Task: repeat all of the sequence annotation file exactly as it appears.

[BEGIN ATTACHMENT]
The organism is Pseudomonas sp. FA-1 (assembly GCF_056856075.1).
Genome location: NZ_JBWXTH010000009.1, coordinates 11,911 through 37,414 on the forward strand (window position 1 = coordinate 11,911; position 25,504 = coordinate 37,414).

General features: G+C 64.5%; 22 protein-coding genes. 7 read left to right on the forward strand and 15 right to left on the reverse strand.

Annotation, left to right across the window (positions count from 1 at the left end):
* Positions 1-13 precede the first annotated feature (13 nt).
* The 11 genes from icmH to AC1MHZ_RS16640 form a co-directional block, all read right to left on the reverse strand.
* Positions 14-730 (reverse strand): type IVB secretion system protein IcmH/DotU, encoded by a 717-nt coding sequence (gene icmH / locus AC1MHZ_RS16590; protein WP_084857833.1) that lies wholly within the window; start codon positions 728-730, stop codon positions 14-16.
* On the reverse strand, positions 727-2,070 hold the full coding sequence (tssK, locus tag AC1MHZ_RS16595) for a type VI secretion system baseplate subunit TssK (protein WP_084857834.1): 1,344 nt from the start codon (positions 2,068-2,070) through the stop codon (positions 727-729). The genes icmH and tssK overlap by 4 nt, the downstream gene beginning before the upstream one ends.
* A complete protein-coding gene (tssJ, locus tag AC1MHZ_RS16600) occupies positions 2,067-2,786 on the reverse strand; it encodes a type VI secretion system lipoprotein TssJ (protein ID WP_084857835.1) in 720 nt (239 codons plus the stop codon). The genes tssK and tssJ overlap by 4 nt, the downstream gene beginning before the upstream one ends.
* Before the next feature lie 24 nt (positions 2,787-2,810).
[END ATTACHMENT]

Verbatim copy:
The organism is Pseudomonas sp. FA-1 (assembly GCF_056856075.1).
Genome location: NZ_JBWXTH010000009.1, coordinates 11,911 through 37,414 on the forward strand (window position 1 = coordinate 11,911; position 25,504 = coordinate 37,414).

General features: G+C 64.5%; 22 protein-coding genes. 7 read left to right on the forward strand and 15 right to left on the reverse strand.

Annotation, left to right across the window (positions count from 1 at the left end):
* Positions 1-13 precede the first annotated feature (13 nt).
* The 11 genes from icmH to AC1MHZ_RS16640 form a co-directional block, all read right to left on the reverse strand.
* Positions 14-730 (reverse strand): type IVB secretion system protein IcmH/DotU, encoded by a 717-nt coding sequence (gene icmH / locus AC1MHZ_RS16590; protein WP_084857833.1) that lies wholly within the window; start codon positions 728-730, stop codon positions 14-16.
* On the reverse strand, positions 727-2,070 hold the full coding sequence (tssK, locus tag AC1MHZ_RS16595) for a type VI secretion system baseplate subunit TssK (protein WP_084857834.1): 1,344 nt from the start codon (positions 2,068-2,070) through the stop codon (positions 727-729). The genes icmH and tssK overlap by 4 nt, the downstream gene beginning before the upstream one ends.
* A complete protein-coding gene (tssJ, locus tag AC1MHZ_RS16600) occupies positions 2,067-2,786 on the reverse strand; it encodes a type VI secretion system lipoprotein TssJ (protein ID WP_084857835.1) in 720 nt (239 codons plus the stop codon). The genes tssK and tssJ overlap by 4 nt, the downstream gene beginning before the upstream one ends.
* Before the next feature lie 24 nt (positions 2,787-2,810).